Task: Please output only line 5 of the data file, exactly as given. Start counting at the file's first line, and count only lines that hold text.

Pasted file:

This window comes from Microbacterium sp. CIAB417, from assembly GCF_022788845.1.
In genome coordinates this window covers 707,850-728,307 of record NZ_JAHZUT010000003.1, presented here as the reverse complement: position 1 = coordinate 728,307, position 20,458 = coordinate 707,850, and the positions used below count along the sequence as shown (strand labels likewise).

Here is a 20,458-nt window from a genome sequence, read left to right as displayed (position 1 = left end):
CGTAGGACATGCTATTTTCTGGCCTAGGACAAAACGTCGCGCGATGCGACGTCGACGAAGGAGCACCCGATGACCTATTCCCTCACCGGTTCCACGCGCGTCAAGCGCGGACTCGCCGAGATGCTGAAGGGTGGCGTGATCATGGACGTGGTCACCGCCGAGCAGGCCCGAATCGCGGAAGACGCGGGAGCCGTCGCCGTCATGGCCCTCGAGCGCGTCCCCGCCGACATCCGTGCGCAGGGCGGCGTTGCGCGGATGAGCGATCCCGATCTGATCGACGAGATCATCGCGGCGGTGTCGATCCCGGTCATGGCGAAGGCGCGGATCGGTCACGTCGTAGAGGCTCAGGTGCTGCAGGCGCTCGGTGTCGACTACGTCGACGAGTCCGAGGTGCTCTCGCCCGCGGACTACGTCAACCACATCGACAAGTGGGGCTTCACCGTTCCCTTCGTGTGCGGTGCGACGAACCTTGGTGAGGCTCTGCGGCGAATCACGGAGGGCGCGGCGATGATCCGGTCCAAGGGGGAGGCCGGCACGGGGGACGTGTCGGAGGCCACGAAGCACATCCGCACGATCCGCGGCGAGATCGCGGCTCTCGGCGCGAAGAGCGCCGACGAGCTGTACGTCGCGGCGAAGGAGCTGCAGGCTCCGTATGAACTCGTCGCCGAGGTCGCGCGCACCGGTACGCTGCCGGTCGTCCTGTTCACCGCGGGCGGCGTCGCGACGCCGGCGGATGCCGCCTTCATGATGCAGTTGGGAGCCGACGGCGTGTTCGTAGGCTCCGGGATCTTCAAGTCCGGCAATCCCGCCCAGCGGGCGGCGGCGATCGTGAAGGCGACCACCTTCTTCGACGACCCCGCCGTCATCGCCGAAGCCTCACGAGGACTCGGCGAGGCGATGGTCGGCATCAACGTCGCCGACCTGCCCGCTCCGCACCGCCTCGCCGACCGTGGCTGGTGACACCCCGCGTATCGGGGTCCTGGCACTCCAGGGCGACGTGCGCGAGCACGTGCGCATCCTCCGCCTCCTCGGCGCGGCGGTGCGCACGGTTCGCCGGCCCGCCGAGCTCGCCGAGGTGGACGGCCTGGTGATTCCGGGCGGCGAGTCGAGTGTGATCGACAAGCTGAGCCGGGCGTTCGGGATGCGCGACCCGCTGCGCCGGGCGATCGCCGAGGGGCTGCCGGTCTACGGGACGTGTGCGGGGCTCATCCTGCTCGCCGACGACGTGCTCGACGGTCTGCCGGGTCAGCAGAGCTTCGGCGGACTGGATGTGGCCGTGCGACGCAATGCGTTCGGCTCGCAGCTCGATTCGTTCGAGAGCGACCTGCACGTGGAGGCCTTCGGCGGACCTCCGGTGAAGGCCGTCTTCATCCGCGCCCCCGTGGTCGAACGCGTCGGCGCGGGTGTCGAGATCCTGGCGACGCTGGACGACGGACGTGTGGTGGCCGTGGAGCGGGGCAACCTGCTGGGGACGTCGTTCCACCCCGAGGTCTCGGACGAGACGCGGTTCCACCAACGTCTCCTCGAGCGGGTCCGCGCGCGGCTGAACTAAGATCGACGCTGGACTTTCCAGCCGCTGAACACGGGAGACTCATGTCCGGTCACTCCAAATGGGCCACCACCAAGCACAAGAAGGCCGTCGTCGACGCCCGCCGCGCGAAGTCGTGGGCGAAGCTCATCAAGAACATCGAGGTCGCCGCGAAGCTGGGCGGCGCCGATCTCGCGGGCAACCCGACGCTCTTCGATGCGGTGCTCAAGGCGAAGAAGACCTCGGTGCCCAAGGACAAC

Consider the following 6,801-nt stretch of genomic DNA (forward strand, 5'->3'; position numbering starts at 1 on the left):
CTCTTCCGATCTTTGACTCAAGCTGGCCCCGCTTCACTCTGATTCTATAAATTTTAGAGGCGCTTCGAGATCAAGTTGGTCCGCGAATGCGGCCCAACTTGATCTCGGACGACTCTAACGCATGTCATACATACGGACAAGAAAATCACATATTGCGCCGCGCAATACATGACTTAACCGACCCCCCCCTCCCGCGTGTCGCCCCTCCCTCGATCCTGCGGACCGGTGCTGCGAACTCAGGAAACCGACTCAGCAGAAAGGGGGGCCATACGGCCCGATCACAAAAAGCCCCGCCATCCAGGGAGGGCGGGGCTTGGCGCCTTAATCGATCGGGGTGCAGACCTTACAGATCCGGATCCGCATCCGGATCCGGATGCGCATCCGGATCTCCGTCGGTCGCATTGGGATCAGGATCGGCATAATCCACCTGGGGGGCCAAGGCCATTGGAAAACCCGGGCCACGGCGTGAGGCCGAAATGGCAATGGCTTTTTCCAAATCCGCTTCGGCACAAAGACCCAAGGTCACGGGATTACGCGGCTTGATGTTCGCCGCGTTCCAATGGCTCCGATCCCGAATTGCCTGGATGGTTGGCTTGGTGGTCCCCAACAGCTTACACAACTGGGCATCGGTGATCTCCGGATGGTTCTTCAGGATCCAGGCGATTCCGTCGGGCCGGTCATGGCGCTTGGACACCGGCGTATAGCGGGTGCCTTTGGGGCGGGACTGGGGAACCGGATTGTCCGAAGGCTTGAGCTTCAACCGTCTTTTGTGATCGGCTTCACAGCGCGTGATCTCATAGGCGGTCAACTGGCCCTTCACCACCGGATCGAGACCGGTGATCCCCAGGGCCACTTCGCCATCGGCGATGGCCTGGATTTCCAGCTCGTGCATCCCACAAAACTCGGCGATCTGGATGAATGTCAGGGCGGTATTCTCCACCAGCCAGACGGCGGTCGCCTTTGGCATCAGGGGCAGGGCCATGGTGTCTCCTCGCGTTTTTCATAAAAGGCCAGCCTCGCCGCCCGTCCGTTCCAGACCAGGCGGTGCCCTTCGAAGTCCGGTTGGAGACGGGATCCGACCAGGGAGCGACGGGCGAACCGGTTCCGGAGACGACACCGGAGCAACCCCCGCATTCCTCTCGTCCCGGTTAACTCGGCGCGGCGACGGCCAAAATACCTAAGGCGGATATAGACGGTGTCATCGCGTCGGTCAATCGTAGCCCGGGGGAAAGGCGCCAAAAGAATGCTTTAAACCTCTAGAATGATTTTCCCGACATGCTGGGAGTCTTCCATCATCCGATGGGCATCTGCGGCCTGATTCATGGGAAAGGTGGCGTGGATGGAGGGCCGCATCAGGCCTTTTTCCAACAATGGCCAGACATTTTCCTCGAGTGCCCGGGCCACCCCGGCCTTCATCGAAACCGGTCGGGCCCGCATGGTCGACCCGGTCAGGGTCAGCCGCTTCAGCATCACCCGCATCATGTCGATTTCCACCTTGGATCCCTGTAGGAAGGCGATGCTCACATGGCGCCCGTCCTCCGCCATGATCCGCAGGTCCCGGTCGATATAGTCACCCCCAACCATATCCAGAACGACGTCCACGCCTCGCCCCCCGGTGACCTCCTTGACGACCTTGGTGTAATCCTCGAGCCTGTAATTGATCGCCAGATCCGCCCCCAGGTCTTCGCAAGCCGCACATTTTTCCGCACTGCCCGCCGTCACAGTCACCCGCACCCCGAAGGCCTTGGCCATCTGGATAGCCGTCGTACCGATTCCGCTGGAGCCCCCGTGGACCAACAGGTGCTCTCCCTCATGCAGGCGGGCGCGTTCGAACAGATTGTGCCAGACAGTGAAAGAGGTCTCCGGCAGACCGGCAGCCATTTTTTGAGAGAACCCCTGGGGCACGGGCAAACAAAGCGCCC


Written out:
Consider the following 6,801-nt stretch of genomic DNA (forward strand, 5'->3'; position numbering starts at 1 on the left):